Projections of tropical and subtropical precipitation strongly differ from one climate model to another, both in sign and in amplitude. This is the case for example in some parts of the West Indian Ocean. The causes of those uncertainties are numerous and a better understanding of humid processes in the tropical atmosphere is needed. We propose to address this burning question by using water stables isotopes. We have been measuring the isotopic composition of surface water vapor at the atmospheric Observatory of Maïdo located at La Reunion Island (21°S, 55°E, 2200m a.s.l) since November 2014. Our results exhibit a strong diurnal cycle all over the year (except during cyclonic activity), with almost constant isotopic values during the day (around -13.5±0.6‰ for oxygen 18 from November 2014 to November 2015) and variable and very depleted isotopic values during the night (down to -35‰ for oxygen 18 over the same period) associated with low humidity levels. We will show in this presentation that the diurnal isotopic variations are associated to a strong air masses mixing. During the day, the isotopic composition of the vapor is typical of marine boundary layer (BL) moisture transported from the close Ocean and lifted up to the Maïdo station. During the night, the depleted values and the low humidity could trace free troposphere moisture, which is consistent with previous studies suggesting that the Maïdo Observatory is above the BL during the night. We will explore the influence of the daily BL development on our observations, using a set of atmospheric vertical profiles done on site in May 2015 during the BIOMAIDO campaign. At last, we will discuss the most isotopic depleted values recorded in our observations during the night as a possible consequence of regional strong subsidences.

  11. Smear layer--materials surface.

    Science.gov (United States)

    Eick, J D

    1992-01-01

    SEM and TEM photomicrographs were presented of the smear layer and several dentin-adhesive interfaces. It was shown that as the wetting and penetration of the dentin adhesive increased, the shear bond strength also increased. Three categories of dentin adhesives were presented. Category one included Scotchbond, Dentin Adhesit and Gluma, with shear bond strength values between 5 and 7 MPa; the second category, dentin adhesives based on Dr. Bowen's research, included Tenure and Mirage Bond, with shear bond strengths between 8 and 14 MPa; the third category included Superbond and Scotchbond 2, with shear bond strength values up to 20 MPa. Failures occurred at the interface or in the resin adhesive for materials in categories one and two; failures occurred through the dentin or composite for materials in category three.

  12. Influence of surface properties of filtration-layer metal oxide on ceramic membrane fouling during ultrafiltration of oil/water emulsion

    KAUST Repository

    Lu, Dongwei

    2016-04-01

    In this work, ceramic ultrafiltration membranes deposited with different metal oxides (i.e., TiO2, Fe2O3, MnO2, CuO, and CeO2) of around 10 nm in thickness and similar roughness were tested for O/W emulsion treatment. Distinct membrane fouling tendency was observed, which closely correlated to the properties of the filtration-layer metal oxides (i.e. surface hydroxyl groups, hydrophilicity, surface charge, and adhesion energy for oil droplets). In consistent with the distinct bond strength of the surface hydroxyl groups, hydrophilicity of these common metal oxides are quite different. The differences in hydrophilicity consequently lead to different adhesion of these metal oxides towards oil droplets which consists very well with irreversible membrane fouling tendency. In addition, the surface charge of the metal oxide opposite to that of emulsion can help to alleviate irreversible membrane fouling in ultrafiltration. Highly hydrophilic Fe2O3 with lowest fouling tendency could be a potential filtration-layer material for the fabrication/modification of ceramic membranes for O/W emulsion treatment. To the best of our knowledge, this is the first study clearly showing the correlations between surface properties of filtration-layer metal oxides and ceramic membrane fouling tendency by O/W emulsion.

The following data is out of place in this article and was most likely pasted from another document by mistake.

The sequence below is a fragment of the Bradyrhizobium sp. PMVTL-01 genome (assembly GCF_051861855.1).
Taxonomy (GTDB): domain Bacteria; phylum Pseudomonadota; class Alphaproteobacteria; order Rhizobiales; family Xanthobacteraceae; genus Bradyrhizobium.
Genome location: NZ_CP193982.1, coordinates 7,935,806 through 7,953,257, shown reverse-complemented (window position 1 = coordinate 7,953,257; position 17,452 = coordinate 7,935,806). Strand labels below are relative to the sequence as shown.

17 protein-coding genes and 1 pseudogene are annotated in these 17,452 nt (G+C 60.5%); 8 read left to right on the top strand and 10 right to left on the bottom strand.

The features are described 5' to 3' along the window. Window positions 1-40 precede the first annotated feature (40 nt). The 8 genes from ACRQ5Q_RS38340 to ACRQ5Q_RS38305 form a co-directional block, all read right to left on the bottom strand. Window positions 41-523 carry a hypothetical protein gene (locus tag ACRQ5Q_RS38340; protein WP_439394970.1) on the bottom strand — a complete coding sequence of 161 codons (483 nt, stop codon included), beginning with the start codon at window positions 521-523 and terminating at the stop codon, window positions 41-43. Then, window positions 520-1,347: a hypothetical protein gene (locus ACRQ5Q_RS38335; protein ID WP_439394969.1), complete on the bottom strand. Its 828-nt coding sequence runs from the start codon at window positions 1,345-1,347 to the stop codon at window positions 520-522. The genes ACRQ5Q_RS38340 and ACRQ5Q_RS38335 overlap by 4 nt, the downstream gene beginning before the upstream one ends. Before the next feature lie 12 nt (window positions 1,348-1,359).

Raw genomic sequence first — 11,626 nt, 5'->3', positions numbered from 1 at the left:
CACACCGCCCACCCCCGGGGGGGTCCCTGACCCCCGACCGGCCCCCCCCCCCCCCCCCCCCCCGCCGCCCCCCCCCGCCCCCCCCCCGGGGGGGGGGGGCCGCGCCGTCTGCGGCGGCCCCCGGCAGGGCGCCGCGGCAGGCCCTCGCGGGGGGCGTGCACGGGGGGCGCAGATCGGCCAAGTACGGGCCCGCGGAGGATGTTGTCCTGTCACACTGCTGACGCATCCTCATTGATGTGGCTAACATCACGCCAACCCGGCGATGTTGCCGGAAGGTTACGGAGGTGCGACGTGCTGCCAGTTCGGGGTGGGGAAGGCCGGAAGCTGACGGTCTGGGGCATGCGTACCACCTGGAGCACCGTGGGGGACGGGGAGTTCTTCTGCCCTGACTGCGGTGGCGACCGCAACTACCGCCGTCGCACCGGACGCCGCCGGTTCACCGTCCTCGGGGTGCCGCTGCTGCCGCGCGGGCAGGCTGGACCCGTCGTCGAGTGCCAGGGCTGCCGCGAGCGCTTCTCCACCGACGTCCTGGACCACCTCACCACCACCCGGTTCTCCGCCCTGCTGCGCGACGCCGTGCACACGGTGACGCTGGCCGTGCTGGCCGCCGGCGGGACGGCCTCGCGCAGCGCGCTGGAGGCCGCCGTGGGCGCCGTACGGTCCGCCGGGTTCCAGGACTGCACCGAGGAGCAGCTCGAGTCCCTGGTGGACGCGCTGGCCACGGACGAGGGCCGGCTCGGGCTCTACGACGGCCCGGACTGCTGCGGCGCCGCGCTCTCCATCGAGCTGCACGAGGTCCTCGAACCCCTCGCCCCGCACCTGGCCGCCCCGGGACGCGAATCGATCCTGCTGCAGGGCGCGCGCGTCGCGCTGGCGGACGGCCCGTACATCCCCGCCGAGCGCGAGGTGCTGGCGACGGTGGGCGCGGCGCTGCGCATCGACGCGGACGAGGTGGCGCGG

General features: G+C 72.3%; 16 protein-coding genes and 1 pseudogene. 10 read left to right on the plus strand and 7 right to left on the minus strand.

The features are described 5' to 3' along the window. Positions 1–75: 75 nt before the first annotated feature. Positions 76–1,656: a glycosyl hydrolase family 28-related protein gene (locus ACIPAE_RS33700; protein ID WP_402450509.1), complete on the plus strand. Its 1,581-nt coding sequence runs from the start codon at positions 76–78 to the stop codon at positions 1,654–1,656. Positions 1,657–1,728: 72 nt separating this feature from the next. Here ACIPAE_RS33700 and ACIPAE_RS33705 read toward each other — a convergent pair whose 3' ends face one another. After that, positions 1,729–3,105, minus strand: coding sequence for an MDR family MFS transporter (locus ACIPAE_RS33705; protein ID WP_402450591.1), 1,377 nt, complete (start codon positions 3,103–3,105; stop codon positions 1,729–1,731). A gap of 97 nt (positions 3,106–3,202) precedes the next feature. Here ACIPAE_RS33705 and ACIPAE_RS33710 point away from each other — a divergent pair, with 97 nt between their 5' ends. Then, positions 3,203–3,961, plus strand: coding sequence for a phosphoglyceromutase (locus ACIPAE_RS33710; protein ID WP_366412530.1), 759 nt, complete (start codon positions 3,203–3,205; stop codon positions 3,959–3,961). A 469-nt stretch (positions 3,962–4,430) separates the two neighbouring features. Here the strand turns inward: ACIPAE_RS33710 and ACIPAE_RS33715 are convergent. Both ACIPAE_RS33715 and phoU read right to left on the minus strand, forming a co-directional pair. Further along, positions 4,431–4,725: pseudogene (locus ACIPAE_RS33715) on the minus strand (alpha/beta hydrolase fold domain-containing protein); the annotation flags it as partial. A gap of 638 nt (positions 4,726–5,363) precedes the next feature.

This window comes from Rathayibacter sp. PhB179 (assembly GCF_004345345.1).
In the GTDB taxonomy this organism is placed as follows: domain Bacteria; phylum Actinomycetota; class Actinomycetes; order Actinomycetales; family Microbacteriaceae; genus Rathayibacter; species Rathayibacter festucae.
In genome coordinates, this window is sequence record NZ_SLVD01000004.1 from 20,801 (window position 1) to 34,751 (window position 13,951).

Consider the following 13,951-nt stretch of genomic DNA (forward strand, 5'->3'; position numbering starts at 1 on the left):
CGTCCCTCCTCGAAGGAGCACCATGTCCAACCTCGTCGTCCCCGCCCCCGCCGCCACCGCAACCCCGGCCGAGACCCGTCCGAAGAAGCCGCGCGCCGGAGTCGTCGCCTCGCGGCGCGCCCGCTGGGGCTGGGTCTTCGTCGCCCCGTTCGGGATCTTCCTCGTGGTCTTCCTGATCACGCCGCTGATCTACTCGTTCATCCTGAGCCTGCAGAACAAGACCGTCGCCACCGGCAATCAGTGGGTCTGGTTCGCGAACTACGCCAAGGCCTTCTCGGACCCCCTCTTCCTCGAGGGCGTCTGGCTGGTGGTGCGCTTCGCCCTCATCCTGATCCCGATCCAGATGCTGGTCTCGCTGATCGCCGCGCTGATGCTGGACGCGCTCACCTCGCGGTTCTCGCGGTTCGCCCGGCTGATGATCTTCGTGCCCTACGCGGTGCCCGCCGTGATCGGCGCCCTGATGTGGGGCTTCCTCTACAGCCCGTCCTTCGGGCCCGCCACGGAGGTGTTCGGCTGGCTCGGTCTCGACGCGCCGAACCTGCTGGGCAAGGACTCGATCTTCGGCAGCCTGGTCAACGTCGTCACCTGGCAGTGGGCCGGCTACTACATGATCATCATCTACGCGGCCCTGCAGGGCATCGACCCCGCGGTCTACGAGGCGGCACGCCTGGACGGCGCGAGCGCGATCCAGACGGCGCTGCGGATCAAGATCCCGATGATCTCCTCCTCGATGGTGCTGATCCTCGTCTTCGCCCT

13. Surface-layer gusts for aircraft operation

    DEFF Research Database (Denmark)

    Young, G.S.; Kristensen, L.

    1992-01-01

    We use Monin-Obukhov similarity theory to extend the Kristensen et al. (1991) aviation gust estimation technique from the neutral to the diabatic surface layer. Example calculations demonstrate the importance of this correction. Simple stability class methods using only standard aviation surface ...

  14. Atomic and molecular layer deposition for surface modification

    Science.gov (United States)

    Vähä-Nissi, Mika; Sievänen, Jenni; Salo, Erkki; Heikkilä, Pirjo; Kenttä, Eija; Johansson, Leena-Sisko; Koskinen, Jorma T.; Harlin, Ali

    2014-06-01

    Atomic and molecular layer deposition (ALD and MLD, respectively) techniques are based on repeated cycles of gas-solid surface reactions. A partial monolayer of atoms or molecules is deposited to the surface during a single deposition cycle, enabling tailored film composition in principle down to molecular resolution on ideal surfaces. Typically ALD/MLD has been used for applications where uniform and pinhole free thin film is a necessity even on 3D surfaces. However, thin - even non-uniform - atomic and molecular deposited layers can also be used to tailor the surface characteristics of different non-ideal substrates. For example, print quality of inkjet printing on polymer films and penetration of water into porous nonwovens can be adjusted with low-temperature deposited metal oxide. In addition, adhesion of extrusion coated biopolymer to inorganic oxides can be improved with a hybrid layer based on lactic acid.